Decanters: 101

Wanted to surprise QY with a decanter since he’s such a wine geek, thought it would be great for him cos he’s recently been into trying young reds. Being the wine noob that I was, I had to do some research to make sure I got it right! Here’s a consolidated list of findings for anyone in the interwebs that might find this helpful:
DECANTERS: A tidy 101.
Why decant wine?
  • Exposing wines to air allows their flavours to develop and deepen – whether they’re young or old
  • For older wines, decanting helps remove any impurities that naturally form over the years
  • Red wines benefit most from decanting; white wines usually do not have to be decanted
How to decant
  • For old wines: pour the wine into the decanter against a light so that you can easily detect sediment and prevent it from being poured into the decanter. (Stop when you see sediment at the neck of the bottle! Slow and steady does the trick :))
  • For young wines: pour it quickly into the decanter to ensure that the wine has maximum contact with oxygen – young wines generally need to breathe more as compared to older wines. YOU CAN BE AGGRESSIVE! Just don’t spill too much wine. It will be a waste.
How to choose a decanter
  • The shape of the decanter generally doesn’t affect the outcome of the wine! I was surprised by this. It’s all about aesthetics so you can choose one that suits your fancy
  • OH WAIT! I have found new info.
  • If you’re decanting with the specific intent of aerating wine – especially reds that are young – you would need a decanter that provides a large internal surface area. This will enable the wine to continue its process of aeration and gas exchange after the decanting has finished.
  • But if you have an old and relatively delicate red and your main purpose for decanting is to remove it from its sediment, then a taller, narrower decanter with a small internal surface area would be better since it would help retard any excessive aeration once it is opened.
  • In a practical sense, look for one that has a wide mouth, a stable base and that’s easy to hold – something that’s easy to clean as well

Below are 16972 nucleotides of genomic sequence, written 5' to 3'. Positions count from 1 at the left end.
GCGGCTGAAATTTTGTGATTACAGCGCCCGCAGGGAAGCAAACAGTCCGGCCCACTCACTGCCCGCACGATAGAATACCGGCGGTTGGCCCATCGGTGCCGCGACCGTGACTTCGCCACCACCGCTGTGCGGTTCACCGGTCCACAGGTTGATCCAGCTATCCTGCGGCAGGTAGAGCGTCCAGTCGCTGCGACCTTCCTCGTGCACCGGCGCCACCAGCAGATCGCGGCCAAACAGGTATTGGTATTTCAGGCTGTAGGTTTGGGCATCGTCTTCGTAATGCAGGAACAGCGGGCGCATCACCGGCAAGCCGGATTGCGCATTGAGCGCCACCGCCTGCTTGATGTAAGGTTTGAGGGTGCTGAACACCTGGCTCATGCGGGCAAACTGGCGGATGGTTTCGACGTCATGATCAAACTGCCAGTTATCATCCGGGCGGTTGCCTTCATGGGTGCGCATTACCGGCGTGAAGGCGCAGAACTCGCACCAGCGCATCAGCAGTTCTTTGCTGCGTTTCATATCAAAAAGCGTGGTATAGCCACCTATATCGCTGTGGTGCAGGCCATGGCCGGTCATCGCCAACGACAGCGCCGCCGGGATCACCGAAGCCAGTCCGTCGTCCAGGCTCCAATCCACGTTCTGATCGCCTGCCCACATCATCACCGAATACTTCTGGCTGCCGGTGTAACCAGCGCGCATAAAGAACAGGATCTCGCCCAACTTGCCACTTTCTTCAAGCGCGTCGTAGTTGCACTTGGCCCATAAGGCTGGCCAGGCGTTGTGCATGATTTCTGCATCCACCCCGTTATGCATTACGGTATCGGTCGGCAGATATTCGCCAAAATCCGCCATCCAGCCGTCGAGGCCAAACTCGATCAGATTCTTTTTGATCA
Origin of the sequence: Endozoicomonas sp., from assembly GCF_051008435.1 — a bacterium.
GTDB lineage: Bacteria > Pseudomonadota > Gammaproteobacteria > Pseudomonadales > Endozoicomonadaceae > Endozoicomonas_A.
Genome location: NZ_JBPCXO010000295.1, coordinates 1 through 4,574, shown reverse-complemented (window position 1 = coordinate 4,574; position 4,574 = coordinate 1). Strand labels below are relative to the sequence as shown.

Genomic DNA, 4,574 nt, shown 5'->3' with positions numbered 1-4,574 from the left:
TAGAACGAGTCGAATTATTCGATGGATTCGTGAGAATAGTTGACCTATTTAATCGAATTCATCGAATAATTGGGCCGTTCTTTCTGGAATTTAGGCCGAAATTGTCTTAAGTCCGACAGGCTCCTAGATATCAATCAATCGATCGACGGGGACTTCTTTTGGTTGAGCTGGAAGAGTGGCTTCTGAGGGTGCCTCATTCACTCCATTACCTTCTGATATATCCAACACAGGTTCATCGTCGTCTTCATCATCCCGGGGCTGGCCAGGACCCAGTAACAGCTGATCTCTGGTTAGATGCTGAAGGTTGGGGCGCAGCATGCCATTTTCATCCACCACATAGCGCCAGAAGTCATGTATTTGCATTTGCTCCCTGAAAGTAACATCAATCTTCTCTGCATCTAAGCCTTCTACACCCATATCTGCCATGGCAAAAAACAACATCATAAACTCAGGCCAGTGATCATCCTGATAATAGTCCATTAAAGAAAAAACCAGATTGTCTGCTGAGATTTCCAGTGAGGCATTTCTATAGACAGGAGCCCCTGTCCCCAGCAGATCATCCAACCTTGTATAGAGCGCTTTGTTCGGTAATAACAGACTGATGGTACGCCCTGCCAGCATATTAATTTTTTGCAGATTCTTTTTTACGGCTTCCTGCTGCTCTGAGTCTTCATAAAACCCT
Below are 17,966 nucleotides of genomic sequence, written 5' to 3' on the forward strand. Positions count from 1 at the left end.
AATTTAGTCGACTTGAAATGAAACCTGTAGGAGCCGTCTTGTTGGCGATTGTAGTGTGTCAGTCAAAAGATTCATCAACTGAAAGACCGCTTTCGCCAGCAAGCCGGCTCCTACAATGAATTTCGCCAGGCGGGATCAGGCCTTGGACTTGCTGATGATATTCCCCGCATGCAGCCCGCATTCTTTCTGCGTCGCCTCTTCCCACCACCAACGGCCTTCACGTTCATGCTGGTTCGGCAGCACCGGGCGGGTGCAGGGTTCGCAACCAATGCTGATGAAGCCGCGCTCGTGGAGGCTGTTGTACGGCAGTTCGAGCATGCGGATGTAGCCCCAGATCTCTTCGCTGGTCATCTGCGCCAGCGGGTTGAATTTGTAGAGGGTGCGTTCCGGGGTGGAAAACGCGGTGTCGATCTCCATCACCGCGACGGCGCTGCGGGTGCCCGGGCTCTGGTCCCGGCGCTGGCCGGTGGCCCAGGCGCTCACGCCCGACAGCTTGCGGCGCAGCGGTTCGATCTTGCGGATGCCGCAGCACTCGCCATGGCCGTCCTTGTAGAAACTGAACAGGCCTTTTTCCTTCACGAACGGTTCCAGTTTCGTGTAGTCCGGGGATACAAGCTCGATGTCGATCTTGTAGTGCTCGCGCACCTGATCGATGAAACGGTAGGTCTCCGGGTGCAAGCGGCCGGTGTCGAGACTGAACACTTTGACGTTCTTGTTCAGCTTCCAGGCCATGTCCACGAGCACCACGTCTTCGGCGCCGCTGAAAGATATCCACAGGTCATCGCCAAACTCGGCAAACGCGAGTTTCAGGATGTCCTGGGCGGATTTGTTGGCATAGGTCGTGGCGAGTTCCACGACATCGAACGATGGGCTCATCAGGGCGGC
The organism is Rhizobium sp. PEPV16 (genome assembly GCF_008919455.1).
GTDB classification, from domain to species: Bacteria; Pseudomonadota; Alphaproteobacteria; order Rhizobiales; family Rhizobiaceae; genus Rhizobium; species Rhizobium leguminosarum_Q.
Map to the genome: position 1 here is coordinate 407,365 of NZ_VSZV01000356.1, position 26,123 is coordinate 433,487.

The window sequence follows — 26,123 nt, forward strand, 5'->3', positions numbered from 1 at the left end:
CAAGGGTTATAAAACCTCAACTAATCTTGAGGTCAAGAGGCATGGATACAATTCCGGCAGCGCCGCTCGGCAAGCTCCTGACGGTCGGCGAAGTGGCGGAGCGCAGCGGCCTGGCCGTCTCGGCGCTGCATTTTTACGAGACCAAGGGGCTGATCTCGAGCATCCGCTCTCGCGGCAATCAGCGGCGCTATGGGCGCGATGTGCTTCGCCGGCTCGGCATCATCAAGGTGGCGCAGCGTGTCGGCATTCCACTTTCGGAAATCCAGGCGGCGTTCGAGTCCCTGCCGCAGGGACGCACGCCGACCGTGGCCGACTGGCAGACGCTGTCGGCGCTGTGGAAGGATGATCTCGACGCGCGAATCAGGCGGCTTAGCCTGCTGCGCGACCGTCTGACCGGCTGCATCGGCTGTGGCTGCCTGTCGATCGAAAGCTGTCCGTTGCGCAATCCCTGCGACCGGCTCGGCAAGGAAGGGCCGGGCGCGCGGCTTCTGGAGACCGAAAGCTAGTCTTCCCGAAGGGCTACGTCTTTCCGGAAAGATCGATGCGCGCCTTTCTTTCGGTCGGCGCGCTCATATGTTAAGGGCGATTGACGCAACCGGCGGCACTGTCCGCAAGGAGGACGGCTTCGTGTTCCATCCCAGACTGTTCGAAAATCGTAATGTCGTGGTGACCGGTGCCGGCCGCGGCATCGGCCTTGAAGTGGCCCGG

• Look out for mouths that are cut (not rounded) – that saves you from a lot of spillage
  • A decanter is basically something you pour wine into. It could be made of expensive crystal or just a simple water pitcher… so you don’t necessarily have to spend too much on one!
Tips
  • Let your wine sit in the decanter for at least one hour before pouring. Do not let it sit for over 8 hours! it will turn into vinegar. D:
  • Remember to return wine to the bottle between usages so that it doesn’t spoil by long exposure to the air.

I ended up getting him a Riedel decanter that’s shaped like this:

And also a bunch of cleaning beads that will help remove stains / sediment without scratching the precious crystal

If you’re in Sunny Singapore, I think Takashimaya has a good range for you to choose from. The only local online shop I could find that sells decanter is Cafe Calva; for pretty reasonable rates.

Sources:

Asiaone

Wine Definitions

e-how

tellmewinetv

Advertisements

One thought on “Decanters: 101

Leave a Reply

Fill in your details below or click an icon to log in:

WordPress.com Logo

You are commenting using your WordPress.com account. Log Out / Change )

Twitter picture

You are commenting using your Twitter account. Log Out / Change )

Facebook photo

You are commenting using your Facebook account. Log Out / Change )

Google+ photo

You are commenting using your Google+ account. Log Out / Change )

Connecting to %s